Unlike previously, this year’s official celebrations unfolded with government politicians casting a keen eye towards having to recapture lost ground in the imminent general election, writes Yeoh Seng Guan.
Before 2012, the last time I was in Dataran Merdeka to witness the countdown to Merdeka was on the evening of 30 August 2007. I could not resist commemorating 50 years of our country’s independence at the historical site in the heart of Kuala Lumpur with my fellow Malaysians from all walks of life.
Later that year, during the long school holidays, I took a road trip to visit parts of Peninsular Malaysia that I had not been to before as a resolution to see “the other side” of Malaysia.
But for that night, it was the high octane energy of nationalistic fervour on Merdeka Eve that took centre stage. Not unlike a rock concert, Dataran Merdeka was transformed into a cauldron and spectacle of bright colours, light, and sounds palpably infused with patriotic pride.
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Among others highlights, I remember the contingent of Vespa scooters driven by Umno Youth members which drew admiring glances from the milling crowd. Dressed in retro Malay dress with the trademark colours of red and white, some went on to carry Umno flags and banners bearing the slogan “Kami anak Malaysia” (“We are the children of Malaysia”) during the performance.
I also remember coming across and striking up conversations with a number of Indonesian and Bangladeshi migrant workers who were there to enjoy the free and energetic entertainment.
Weeks before, Malaysians were treated to a variety of open displays of patriotism. Most prominent were whole façades of key skyscrapers in Kuala Lumpur draped with gigantic Malaysian flags or the photos of the foremost political leaders of the country with the words, “Malaysiaku Gemilang” (My Malaysia Shines) emblazoned below them. Reminiscent of visual practices in India, one that stood out for me was the image of then Prime Minister Tun Abdullah Badawi in the foreground backed by slightly smaller representations of his predecessors – Tunku Abdul Rahman, Tun Abdul Razak, Tun Hussein Onn and Tun Dr Mahathir Mohamad – to suggest an orderly succession of power.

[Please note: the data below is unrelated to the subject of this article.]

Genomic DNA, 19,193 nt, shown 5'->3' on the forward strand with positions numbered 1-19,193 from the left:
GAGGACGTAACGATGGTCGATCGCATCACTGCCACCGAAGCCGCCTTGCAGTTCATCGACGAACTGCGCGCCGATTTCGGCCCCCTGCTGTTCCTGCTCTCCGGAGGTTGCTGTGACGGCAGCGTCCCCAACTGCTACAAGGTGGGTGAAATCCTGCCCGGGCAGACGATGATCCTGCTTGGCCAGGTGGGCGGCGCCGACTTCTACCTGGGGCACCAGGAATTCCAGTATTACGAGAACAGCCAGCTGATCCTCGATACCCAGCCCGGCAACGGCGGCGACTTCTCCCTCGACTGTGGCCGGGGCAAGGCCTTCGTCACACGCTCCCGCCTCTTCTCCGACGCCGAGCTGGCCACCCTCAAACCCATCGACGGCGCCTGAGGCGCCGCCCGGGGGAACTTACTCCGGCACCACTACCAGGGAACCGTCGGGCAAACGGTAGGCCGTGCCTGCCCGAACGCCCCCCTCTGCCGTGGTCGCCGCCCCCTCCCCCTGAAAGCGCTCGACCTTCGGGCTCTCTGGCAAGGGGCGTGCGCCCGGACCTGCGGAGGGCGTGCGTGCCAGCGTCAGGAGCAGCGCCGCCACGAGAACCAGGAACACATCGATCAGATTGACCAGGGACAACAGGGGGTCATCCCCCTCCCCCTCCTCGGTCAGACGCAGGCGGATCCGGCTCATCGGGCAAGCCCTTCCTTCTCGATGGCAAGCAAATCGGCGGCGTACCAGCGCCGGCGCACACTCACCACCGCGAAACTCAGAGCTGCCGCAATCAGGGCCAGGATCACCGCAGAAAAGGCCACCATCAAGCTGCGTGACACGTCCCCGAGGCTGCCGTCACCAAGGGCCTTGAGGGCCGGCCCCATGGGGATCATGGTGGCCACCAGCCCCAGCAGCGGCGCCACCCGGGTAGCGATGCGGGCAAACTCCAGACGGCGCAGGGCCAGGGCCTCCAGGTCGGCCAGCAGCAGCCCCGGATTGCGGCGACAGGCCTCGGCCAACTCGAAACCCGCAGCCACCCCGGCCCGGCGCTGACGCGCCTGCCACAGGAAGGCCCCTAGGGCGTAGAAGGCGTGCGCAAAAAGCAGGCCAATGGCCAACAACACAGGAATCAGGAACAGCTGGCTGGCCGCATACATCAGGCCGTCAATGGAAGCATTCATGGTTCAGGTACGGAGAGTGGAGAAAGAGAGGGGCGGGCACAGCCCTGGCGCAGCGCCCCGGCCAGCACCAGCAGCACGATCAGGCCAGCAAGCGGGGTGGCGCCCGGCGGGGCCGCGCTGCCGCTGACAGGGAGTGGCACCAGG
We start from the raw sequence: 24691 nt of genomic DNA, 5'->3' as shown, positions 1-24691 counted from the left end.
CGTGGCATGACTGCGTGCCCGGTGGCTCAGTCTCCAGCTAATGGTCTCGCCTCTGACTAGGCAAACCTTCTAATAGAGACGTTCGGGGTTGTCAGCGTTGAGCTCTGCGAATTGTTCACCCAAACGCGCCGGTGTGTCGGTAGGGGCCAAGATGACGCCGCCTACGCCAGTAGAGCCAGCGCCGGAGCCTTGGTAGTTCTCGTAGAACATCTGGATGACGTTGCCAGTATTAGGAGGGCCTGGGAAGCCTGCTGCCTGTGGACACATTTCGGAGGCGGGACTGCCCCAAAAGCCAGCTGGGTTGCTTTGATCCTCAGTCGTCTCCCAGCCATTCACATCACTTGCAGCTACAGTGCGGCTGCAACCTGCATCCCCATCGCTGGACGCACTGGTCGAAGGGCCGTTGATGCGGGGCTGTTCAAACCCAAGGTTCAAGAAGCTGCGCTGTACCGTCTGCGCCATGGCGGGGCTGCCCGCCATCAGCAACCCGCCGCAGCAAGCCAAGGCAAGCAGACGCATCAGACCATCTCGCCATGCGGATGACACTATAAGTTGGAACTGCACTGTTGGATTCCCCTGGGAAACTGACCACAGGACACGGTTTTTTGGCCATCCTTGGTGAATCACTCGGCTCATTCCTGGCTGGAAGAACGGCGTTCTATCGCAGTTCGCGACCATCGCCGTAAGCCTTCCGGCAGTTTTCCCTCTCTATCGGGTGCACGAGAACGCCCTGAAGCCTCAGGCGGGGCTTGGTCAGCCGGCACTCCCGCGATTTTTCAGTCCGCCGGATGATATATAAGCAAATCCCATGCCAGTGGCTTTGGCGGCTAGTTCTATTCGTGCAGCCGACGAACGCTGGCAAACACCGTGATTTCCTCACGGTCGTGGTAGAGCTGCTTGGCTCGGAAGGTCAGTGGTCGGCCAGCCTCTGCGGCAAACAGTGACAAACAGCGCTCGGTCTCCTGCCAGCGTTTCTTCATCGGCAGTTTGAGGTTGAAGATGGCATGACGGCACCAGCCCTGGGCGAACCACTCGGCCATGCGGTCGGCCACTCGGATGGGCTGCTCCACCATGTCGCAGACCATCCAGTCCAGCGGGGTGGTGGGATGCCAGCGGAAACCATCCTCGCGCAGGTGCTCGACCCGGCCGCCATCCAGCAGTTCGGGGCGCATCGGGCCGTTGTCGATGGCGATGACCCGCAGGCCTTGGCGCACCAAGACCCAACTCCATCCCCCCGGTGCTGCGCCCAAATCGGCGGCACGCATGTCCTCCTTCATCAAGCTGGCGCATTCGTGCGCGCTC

The opposition political parties too got into the spirit of the Merdeka celebrations. Not too far from where I reside, a small banner placed at a road junction had publicised a pidato perdana (prime speech) event to be delivered by Anwar Ibrahim (PKR) and Hadi Awang (Pas). Unsurprisingly, the theme was “Kembalikan semangat kemasyhuran kemerdekaan” (Returning to the fame of Independence).
At the ground level, ordinary Malaysians also enthusiastically capitalised on what Michael Billig has called “banal nationalism” – everyday markers of national identity. For instance, some Malaysians took to trying to break existing records in the use of the Malaysian flag or logo by pooling together their resources. Others were more singular in their approach. Car drivers took to creatively decorating their vehicles with Malaysian flags, and draw attention to their mobile patriotism. The most “loud” of these vehicles were usually taxis, perhaps intent on attracting more customers.